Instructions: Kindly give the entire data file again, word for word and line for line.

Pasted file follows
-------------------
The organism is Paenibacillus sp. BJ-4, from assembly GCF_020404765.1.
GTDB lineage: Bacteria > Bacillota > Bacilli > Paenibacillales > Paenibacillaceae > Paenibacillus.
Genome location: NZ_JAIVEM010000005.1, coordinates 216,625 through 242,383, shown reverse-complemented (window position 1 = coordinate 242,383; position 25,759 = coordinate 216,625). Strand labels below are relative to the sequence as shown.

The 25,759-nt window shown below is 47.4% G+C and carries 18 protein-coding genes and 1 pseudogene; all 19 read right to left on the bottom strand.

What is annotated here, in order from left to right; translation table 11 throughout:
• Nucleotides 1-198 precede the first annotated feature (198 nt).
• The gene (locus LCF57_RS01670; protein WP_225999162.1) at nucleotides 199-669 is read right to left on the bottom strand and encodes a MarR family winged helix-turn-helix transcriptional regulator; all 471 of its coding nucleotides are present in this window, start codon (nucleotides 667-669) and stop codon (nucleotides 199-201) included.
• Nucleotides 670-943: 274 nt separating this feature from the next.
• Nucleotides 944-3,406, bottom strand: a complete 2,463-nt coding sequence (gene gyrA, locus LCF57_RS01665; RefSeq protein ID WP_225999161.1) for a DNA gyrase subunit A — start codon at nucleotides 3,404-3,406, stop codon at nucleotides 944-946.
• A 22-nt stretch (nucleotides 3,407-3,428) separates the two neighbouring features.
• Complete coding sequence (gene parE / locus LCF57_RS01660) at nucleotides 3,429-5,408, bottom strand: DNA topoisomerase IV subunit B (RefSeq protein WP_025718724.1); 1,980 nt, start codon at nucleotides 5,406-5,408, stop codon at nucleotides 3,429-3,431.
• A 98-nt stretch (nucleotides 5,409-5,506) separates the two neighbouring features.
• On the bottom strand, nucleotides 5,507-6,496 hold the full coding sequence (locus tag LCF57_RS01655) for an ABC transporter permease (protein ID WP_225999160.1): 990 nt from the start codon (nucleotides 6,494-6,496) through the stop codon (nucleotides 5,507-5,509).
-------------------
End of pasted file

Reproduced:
The organism is Paenibacillus sp. BJ-4, from assembly GCF_020404765.1.
GTDB lineage: Bacteria > Bacillota > Bacilli > Paenibacillales > Paenibacillaceae > Paenibacillus.
Genome location: NZ_JAIVEM010000005.1, coordinates 216,625 through 242,383, shown reverse-complemented (window position 1 = coordinate 242,383; position 25,759 = coordinate 216,625). Strand labels below are relative to the sequence as shown.

The 25,759-nt window shown below is 47.4% G+C and carries 18 protein-coding genes and 1 pseudogene; all 19 read right to left on the bottom strand.

What is annotated here, in order from left to right; translation table 11 throughout:
• Nucleotides 1-198 precede the first annotated feature (198 nt).
• The gene (locus LCF57_RS01670; protein WP_225999162.1) at nucleotides 199-669 is read right to left on the bottom strand and encodes a MarR family winged helix-turn-helix transcriptional regulator; all 471 of its coding nucleotides are present in this window, start codon (nucleotides 667-669) and stop codon (nucleotides 199-201) included.
• Nucleotides 670-943: 274 nt separating this feature from the next.
• Nucleotides 944-3,406, bottom strand: a complete 2,463-nt coding sequence (gene gyrA, locus LCF57_RS01665; RefSeq protein ID WP_225999161.1) for a DNA gyrase subunit A — start codon at nucleotides 3,404-3,406, stop codon at nucleotides 944-946.
• A 22-nt stretch (nucleotides 3,407-3,428) separates the two neighbouring features.
• Complete coding sequence (gene parE / locus LCF57_RS01660) at nucleotides 3,429-5,408, bottom strand: DNA topoisomerase IV subunit B (RefSeq protein WP_025718724.1); 1,980 nt, start codon at nucleotides 5,406-5,408, stop codon at nucleotides 3,429-3,431.
• A 98-nt stretch (nucleotides 5,409-5,506) separates the two neighbouring features.
• On the bottom strand, nucleotides 5,507-6,496 hold the full coding sequence (locus tag LCF57_RS01655) for an ABC transporter permease (protein ID WP_225999160.1): 990 nt from the start codon (nucleotides 6,494-6,496) through the stop codon (nucleotides 5,507-5,509).